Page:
"I will be there tomorrow possibly ."

Translation:Θα είμαι εκεί πιθανώς αύριο.

January 16, 2017

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The English sentence sounds kind of awkward. "I will possibly be there tomorrow" is better, isn't it?


It does. It is already an alternative translation, so you can always translate it this way if you want to. ^.^


So πιθανώς και πιθανόν είναι τα ίδια ναι;


Yes, it's ok to use them interchangeably.


Almost correct: θα είμαι εκεί αύριο πιθανόν. (I wrongly wrote πιθανός for πιθανώς).
Another correct solution: Θα είμαι εκεί πιθανώς αύριο.

This was my feedback. Is there a difference between πιθανόν and πιθανώς?


Πιθανώς,πιθανά & πιθανόν are the same. They all seem to be accepted in the incubator in any place in the sentence.


Thanks. I guess it suggested πιθανόν because of my incorrect spelling of πιθανώς.


I'm still trying to understand the word order musts. Now I wrote αύριο θα είμαι εκεί πιθανώς and it is marked wrong( Why, please? http://prntscr.com/pjyhse


It's not wrong. Currently, there are 175 correct translations with a different word order. Many could be added more, but that's just playing around with the flexibility of the sentence. For your sentence, a valid English translation would be "Tomorrow I will be there possibly/probably". English is not as flexible, but it allows for it sometimes.


Why θα and not θελω?


θα is used in the forms for future tense in Greek (similarly to ‘will’ in English). θέλω means ‘want’, e.g. θέλω να το κάνω = I want to do it.


Do anyone of you know why Africa is called Africa? Is there a greek word which is the base for this name? Has the word αυριο, which phonetically sounds afrio, something to do with it? And, has the name of the goodess Afrodite(Aυροδιτε?) the same base?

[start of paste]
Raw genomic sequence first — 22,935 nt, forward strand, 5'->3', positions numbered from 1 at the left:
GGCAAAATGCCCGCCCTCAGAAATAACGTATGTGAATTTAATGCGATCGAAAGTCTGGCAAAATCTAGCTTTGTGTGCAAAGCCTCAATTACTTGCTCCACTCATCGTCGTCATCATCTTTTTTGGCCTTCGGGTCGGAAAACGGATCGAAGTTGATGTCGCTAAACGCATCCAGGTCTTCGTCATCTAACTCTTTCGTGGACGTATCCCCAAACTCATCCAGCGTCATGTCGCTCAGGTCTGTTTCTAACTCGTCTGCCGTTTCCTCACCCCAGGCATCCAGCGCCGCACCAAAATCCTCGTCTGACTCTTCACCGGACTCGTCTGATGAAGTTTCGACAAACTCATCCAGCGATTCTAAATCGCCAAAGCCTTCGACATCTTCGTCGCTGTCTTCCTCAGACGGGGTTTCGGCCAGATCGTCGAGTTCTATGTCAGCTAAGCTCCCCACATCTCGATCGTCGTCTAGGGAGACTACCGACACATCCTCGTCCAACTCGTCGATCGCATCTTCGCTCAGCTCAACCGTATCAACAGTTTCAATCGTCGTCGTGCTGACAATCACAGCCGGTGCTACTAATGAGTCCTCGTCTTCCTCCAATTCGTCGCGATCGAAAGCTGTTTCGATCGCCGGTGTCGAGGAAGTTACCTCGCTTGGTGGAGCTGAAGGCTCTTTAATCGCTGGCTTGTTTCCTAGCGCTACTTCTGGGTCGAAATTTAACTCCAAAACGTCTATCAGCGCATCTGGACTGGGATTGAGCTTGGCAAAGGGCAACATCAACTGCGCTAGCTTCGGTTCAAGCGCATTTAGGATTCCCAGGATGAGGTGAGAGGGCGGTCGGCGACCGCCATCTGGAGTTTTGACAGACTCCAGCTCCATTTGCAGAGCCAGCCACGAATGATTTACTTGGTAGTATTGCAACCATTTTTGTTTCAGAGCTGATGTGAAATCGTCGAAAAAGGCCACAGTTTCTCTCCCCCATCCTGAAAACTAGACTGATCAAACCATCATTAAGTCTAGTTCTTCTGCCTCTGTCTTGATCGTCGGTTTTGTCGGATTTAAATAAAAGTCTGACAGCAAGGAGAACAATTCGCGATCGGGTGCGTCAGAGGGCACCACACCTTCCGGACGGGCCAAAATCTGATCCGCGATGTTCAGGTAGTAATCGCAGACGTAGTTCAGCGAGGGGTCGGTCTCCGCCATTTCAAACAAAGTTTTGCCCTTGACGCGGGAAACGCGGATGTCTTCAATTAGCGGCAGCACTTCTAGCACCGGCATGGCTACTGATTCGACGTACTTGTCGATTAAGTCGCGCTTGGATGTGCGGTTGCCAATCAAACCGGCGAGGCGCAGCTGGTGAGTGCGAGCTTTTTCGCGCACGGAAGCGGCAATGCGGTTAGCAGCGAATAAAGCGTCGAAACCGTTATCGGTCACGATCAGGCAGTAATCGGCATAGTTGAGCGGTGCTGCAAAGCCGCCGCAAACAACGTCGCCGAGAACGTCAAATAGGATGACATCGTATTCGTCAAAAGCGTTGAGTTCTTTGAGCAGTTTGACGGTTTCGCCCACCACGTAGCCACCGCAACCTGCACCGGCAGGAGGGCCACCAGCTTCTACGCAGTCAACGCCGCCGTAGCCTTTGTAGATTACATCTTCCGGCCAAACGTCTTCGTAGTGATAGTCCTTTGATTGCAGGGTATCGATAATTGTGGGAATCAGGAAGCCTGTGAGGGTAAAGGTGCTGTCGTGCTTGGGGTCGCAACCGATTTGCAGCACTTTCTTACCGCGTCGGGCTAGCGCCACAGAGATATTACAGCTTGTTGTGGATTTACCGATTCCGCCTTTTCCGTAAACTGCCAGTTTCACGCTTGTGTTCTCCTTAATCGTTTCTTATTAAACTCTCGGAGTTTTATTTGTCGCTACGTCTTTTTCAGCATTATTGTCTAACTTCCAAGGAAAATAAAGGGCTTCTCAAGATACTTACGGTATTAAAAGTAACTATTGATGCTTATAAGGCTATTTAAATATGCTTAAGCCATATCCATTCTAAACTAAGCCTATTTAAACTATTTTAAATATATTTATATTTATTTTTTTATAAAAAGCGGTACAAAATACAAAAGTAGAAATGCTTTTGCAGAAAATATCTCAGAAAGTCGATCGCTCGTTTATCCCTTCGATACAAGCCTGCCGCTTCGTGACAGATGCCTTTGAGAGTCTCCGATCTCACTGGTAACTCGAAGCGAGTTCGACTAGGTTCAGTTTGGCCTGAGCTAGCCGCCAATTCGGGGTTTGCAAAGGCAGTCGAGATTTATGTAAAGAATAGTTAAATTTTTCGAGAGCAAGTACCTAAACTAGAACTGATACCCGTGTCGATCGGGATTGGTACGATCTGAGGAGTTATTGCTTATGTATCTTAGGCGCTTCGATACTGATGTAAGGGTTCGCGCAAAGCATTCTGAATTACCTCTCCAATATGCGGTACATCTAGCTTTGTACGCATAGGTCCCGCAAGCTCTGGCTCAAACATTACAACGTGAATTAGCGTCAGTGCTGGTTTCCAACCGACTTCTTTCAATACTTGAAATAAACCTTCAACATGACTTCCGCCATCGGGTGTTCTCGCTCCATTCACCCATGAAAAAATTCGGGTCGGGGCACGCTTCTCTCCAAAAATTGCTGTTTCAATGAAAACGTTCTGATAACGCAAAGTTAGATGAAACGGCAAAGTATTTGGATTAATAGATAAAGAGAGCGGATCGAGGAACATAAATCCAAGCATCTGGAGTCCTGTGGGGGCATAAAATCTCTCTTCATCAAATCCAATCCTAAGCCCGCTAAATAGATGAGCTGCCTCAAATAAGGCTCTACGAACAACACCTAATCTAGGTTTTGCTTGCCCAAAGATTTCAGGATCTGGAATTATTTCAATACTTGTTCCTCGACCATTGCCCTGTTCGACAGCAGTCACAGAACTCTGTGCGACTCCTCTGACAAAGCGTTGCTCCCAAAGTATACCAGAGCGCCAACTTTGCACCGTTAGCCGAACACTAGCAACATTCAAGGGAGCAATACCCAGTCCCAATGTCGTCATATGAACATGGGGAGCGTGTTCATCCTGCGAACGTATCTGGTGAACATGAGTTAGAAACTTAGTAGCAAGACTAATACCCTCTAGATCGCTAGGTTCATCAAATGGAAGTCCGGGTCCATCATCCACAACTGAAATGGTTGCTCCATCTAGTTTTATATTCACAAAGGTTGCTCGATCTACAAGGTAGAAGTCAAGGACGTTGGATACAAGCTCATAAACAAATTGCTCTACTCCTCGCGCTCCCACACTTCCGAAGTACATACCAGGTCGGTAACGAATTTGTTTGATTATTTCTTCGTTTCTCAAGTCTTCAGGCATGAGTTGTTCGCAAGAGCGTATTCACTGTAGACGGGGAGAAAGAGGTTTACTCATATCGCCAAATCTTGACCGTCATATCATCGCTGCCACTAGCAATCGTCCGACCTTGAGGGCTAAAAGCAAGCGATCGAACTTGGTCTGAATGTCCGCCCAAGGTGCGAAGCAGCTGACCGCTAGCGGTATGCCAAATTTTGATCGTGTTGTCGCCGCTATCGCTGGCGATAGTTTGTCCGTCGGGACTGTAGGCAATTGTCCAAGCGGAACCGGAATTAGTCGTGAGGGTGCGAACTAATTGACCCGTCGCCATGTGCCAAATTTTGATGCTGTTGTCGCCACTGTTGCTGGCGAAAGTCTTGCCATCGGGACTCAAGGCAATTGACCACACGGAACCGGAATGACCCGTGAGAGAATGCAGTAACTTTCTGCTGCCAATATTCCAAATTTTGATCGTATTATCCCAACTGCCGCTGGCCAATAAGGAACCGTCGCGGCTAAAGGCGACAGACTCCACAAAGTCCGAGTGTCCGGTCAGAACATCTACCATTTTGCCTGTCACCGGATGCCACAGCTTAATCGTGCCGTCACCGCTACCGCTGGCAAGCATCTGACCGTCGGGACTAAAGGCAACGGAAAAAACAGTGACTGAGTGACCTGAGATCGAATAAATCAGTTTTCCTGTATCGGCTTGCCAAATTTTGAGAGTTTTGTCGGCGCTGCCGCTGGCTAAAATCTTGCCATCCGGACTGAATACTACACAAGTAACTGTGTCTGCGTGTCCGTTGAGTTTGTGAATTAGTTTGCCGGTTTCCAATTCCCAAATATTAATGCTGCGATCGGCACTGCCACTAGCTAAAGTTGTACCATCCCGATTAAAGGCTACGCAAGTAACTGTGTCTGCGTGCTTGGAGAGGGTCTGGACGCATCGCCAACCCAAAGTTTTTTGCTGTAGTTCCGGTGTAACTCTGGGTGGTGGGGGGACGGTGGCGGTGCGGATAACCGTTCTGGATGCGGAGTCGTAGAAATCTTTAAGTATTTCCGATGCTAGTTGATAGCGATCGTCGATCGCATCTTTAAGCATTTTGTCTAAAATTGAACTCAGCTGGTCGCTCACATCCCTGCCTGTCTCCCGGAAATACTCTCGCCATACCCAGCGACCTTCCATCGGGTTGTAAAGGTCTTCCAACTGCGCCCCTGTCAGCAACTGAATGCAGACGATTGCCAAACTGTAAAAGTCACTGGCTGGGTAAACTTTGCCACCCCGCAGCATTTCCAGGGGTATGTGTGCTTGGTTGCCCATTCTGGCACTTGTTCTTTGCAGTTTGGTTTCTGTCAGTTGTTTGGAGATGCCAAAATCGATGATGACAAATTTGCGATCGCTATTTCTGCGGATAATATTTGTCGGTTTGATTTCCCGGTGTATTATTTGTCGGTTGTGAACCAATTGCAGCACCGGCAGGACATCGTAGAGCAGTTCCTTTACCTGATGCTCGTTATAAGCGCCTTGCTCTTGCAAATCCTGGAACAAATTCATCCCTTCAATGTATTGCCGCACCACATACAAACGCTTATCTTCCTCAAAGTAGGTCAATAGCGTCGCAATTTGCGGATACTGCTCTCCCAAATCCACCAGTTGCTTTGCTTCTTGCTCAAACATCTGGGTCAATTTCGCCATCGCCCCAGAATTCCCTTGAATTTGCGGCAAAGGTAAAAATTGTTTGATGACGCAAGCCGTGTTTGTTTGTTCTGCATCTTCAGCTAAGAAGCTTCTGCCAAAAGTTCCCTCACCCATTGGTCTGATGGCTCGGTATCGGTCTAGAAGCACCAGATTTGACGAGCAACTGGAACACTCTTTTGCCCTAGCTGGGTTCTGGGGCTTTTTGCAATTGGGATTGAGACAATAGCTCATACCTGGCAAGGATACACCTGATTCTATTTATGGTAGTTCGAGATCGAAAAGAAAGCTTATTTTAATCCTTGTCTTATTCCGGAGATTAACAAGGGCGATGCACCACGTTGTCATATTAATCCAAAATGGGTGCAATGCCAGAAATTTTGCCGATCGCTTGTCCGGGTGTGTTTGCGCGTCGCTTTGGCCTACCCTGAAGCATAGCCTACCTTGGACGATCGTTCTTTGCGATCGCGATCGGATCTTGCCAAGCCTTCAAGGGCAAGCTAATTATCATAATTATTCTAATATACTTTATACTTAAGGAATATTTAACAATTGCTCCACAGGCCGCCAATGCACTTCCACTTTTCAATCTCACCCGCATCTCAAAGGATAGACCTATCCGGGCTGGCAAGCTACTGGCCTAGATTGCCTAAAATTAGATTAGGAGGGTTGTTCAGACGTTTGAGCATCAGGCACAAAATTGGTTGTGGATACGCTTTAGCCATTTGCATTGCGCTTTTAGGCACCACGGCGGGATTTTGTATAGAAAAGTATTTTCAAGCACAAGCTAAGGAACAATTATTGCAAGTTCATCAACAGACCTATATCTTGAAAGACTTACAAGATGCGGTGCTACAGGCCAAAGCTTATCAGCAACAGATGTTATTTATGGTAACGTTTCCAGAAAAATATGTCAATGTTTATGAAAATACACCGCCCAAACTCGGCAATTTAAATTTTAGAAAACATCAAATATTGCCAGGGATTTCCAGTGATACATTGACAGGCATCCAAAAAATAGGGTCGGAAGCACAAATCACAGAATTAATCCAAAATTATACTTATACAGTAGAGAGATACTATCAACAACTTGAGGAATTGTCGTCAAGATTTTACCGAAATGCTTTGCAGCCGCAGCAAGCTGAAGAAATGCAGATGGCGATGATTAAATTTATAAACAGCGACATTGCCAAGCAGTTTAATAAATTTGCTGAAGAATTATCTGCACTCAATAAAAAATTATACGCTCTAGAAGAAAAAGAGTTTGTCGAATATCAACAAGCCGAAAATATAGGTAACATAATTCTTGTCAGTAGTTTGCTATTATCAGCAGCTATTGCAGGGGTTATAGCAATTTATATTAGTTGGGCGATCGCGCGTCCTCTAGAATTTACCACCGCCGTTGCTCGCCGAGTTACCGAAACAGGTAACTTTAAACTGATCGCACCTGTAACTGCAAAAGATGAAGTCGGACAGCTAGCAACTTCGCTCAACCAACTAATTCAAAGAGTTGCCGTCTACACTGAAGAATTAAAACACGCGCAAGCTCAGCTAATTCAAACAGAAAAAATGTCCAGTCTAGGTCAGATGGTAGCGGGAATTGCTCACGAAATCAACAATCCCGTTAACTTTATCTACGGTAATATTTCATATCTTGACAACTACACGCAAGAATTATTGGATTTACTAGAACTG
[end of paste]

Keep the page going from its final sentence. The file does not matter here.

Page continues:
Afri was a Latin name used to refer to the inhabitants of then-known northern Africa to the west of the Nile river, and in its widest sense referred to all lands south of the Mediterranean (Ancient Libya). This name seems to have originally referred to a native Libyan tribe, an ancestor of modern Berber[…]

Under Roman rule, Carthage became the capital of the province it then named Africa Proconsularis, following its defeat of the Carthaginians in the Third Punic War in 146 BC, which also included the coastal part of modern Libya. The Latin suffix -ica can sometimes be used to denote a land.

Subsequently the Byzantines and the Muslims kept various forms of the name and with time it expanded to describe the whole continent.

Source: https://en.wikipedia.org/wiki/Africa#Etymology


Aphrodite is Αφροδίτη


Another possibility: "I will probably be there tomorrow".

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